thank you rohit as always. the way you write is really good and brings a smile every time i read your comment. the water floating test is the true test to check the consistency of the batter. for the fermented batters, there is no such test. its just practice and experience that is needed for the fermented batters.

  3. srikanth says

    What is the oil used to make .which one makes less absorb .is it groundnut or sunflower oil

  4. Gauri Usgaonker says

    Hello, I recently started cooking and most of my learning has come from your site as that’s the first one which pops up when I type any recipe name in Google. So thanks for your guidance.
    Anyway I made medu wadas today following your exact recipe, but they turned out hard, I had soaked whole skinned urad dal for about 11 hours, what could have gone wrong?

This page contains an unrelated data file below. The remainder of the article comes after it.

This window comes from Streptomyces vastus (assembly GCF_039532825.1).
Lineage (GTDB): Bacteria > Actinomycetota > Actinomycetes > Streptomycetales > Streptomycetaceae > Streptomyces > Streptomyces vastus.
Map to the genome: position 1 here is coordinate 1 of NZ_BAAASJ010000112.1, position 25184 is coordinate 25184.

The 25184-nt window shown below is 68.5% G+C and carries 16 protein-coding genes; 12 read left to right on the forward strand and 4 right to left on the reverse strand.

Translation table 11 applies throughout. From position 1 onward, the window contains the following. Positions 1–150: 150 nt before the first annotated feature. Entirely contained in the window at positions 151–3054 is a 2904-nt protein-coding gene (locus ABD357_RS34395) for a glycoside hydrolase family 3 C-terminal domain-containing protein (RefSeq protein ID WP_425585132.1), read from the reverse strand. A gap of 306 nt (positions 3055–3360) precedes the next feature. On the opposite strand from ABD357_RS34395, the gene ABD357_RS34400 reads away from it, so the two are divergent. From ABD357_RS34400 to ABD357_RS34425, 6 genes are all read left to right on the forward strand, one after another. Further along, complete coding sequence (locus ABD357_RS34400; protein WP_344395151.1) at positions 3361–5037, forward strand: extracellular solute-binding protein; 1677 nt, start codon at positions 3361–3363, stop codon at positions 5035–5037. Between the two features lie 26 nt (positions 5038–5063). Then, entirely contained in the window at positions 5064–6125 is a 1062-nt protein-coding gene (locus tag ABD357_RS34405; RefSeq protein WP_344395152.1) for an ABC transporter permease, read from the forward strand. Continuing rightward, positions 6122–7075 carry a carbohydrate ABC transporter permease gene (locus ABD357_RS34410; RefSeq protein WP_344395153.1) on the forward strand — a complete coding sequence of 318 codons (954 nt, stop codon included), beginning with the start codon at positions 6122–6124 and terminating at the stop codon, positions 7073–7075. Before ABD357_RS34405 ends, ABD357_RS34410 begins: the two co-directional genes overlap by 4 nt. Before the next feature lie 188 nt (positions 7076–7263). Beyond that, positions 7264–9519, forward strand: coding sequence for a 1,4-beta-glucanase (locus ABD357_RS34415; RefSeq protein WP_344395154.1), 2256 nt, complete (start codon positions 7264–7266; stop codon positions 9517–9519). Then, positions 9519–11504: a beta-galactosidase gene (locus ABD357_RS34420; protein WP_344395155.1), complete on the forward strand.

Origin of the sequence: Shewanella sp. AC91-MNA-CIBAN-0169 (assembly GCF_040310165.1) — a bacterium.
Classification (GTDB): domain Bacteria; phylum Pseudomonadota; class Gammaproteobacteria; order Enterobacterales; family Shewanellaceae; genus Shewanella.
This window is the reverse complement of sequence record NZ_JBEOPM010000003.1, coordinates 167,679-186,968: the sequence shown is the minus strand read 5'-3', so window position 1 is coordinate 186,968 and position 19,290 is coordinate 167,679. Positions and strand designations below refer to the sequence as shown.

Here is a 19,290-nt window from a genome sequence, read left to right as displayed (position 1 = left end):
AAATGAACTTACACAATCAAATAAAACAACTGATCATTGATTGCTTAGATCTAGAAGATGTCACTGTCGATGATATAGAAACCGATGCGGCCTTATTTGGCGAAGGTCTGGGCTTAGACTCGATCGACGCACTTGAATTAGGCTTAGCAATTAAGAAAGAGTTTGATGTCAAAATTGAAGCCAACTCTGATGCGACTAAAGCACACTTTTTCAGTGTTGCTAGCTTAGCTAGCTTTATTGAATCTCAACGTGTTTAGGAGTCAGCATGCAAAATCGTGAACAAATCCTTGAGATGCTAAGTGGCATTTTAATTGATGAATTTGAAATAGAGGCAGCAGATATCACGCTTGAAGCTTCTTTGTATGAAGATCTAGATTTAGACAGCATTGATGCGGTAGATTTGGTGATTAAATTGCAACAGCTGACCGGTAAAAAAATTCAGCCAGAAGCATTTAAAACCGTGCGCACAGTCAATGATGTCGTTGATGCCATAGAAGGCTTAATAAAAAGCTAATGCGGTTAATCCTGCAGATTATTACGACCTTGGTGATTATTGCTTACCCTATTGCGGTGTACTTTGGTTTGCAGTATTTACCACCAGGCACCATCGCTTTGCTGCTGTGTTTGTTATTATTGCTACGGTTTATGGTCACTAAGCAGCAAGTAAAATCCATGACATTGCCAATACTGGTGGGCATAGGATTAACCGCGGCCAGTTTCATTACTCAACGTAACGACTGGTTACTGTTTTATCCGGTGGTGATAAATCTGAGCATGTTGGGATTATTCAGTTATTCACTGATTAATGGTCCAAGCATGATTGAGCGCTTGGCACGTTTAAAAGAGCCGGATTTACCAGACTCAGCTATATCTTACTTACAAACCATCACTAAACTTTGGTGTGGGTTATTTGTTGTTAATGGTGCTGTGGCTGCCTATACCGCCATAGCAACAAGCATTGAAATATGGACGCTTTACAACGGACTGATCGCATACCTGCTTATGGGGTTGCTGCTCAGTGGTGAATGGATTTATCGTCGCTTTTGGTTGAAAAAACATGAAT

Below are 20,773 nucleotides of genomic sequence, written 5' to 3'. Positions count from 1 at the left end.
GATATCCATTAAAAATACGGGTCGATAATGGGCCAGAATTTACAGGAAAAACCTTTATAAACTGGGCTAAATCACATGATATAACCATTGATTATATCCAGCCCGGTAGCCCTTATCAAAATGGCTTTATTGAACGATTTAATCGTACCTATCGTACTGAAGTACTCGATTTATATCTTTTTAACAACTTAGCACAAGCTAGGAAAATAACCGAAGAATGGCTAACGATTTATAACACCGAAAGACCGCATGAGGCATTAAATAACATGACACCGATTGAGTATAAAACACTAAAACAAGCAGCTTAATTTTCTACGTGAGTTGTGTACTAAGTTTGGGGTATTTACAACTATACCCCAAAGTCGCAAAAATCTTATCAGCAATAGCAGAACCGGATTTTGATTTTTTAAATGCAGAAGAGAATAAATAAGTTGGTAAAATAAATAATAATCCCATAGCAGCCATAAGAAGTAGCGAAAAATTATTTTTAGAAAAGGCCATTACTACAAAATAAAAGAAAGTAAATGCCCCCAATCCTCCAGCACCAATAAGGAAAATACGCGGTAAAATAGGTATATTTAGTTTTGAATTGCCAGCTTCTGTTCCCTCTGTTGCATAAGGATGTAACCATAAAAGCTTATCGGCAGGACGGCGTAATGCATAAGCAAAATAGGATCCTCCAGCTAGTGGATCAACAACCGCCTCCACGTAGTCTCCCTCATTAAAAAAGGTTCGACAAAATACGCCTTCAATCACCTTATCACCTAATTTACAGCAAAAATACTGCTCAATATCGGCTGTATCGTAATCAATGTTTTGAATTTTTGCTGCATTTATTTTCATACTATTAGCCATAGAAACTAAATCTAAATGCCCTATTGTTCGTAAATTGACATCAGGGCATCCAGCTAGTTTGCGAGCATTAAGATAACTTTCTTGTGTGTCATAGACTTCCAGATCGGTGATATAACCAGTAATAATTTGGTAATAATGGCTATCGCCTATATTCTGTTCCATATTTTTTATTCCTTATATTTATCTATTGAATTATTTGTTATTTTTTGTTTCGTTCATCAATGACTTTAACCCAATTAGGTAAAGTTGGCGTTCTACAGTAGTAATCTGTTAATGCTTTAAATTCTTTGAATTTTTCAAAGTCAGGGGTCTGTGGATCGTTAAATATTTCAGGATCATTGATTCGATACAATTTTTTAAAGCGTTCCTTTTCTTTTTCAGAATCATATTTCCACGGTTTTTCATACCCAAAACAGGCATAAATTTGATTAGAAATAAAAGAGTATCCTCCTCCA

5. Gary Kulkarni says

    Hello Dassana and Amit.
    First of all. let me congratulate you both on your excellent website and the pleasure, and knowledge, it has given to millions. 😉
    Next, … I am so old, that when I first came across your name …. the first thing I could think of was ….. ‘thats more than half a rupee – Dus anna is more than 8 annas !’ . Old joke.
    Today, is March 14, 2015. Saturday. …. in the US known as ‘Pi’ day. Because Pi = 3.14 15 926 53 hence under the US convention – 3/14 – the 14th of March, (20)15, at 9.26 am, and 53 seconds past.